Every business is about people at the end of the day. Whatever we’re doing, whether we’re building a house or whether we’re delivering a course, it’s all about people, communities. It was all about what would add value to the people we’re working with. And then a lot of it was around the MBH criteria of being profitable and owner led and having that same kind of drive.
And I suppose the third thing was about the individual themselves, their ethos and their ambitions, and whether we were all aligned. And then if we could find companies where all those aligned, then there was the chance that this was going to be a really good productive working relationships. And it really does add value. We are, and I mean this honestly, a real true collaboration, which is just so lovely to see and be part of. People ask me quite a lot. It’s quite an interesting question, because obviously, you could view them as competitors. We are in the same markets, we are delivering similar products in some cases. In some cases, we’re learning products off each other. But I don’t view it like that. I view it as, at the end of the day, we’ve all got the same goal. We are all part of the same parent company. We’ve all got the same goals and desires to grow our businesses, and doing it together is actually a more productive and effective way than we would be doing it on our own. They are not competitors, they are partners.
And if one of them wins a contract that we didn’t win, happy days, because together we’ve won. And that’s kind of how we view it and how we work together and taking out their… At the end of the day, we’re taking out another piece of competition working together somewhere, unless they want to join. It’s been a real experience. We share resource and information and knowledge. And it is a genuine pleasure to work in, and I mean that. After working in subcontracting arrangements, where it could be very master-slave kind of orientated relationship where somebody at the top tells everybody else in the supply chain what to do. And every time, this is how you’ve got to do it. It could be quite restrictive. And might not be what you want to do for your customer base, but you have to do it because that’s just the way it is. Whereas in true collaboration, you work together through challenges, but you also work together through finding really creative and innovative solutions for your customers.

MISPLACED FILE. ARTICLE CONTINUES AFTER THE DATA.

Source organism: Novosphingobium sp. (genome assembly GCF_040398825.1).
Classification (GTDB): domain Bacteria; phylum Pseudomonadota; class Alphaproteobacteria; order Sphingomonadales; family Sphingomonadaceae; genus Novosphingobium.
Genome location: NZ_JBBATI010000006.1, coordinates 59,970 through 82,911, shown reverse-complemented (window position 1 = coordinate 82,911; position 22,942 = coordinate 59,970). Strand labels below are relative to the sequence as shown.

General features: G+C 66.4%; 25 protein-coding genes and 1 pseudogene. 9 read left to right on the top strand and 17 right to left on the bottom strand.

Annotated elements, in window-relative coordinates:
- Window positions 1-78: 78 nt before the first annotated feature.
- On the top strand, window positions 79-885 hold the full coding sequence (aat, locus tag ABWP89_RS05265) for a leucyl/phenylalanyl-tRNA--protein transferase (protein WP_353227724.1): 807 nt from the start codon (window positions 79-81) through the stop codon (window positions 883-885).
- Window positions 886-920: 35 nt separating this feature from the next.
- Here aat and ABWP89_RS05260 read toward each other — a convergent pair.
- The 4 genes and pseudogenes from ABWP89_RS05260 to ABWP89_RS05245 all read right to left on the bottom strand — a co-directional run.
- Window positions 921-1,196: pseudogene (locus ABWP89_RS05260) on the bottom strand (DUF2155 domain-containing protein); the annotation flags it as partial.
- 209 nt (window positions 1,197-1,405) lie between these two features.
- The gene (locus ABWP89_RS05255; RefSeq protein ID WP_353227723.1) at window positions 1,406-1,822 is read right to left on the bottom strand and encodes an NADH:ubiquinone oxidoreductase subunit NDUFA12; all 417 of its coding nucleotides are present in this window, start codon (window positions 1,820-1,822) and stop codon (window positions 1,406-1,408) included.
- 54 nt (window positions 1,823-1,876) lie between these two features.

Have you found that a lot of other training schools and companies think that same way in that spirit of collaboration or have you found that to be more rare than you expected?
I think some would like to be. I think finding a route to be able to do it in the way we have can be a challenge. And I think it does come down to the fact we’re part of the same group. We are all trying to achieve the same thing at the end of the day. However we get there, we may choose different paths to get there, but the goal is the same, the vision is the same and our ethics and cultures aligned. I’ve seen better partnerships than others. I’ve seen also terrible partnerships. But I think this just steps it up a notch. And I don’t think they realize sometimes the value till you are in it, if that makes sense. You know what you know, don’t you? And you might be working in an arrangement that works perfectly fine and everything seems okay until you go and do something else, you then realize, actually, this is so much better. But you know what you know.
I find a lot of business owners in education, it’s quite like any job I suppose, but like any businesses, it could be quite lonely and quite stressful. And we all spend a lot of time doing the same thing. That sounds ridiculous. But you imagine how many hours we could spend with learners or putting in something really, really good if everybody wasn’t spending all their time doing the same thing. If somebody says to me, it doesn’t even matter if they were not in the group, but if they say, “Have you got a document on such and such?” I’m probably just likely to give it them because it’s a document at the end of the day, it doesn’t matter. It doesn’t matter if it has the impact that a learner benefits, it doesn’t matter if it’s my learner or somebody else’s have it. But you find people are very precious over stuff. And I know you can’t do that with everything. That’s just an example. But all those barriers come down when you are in a proper collaborative environment, they just come down.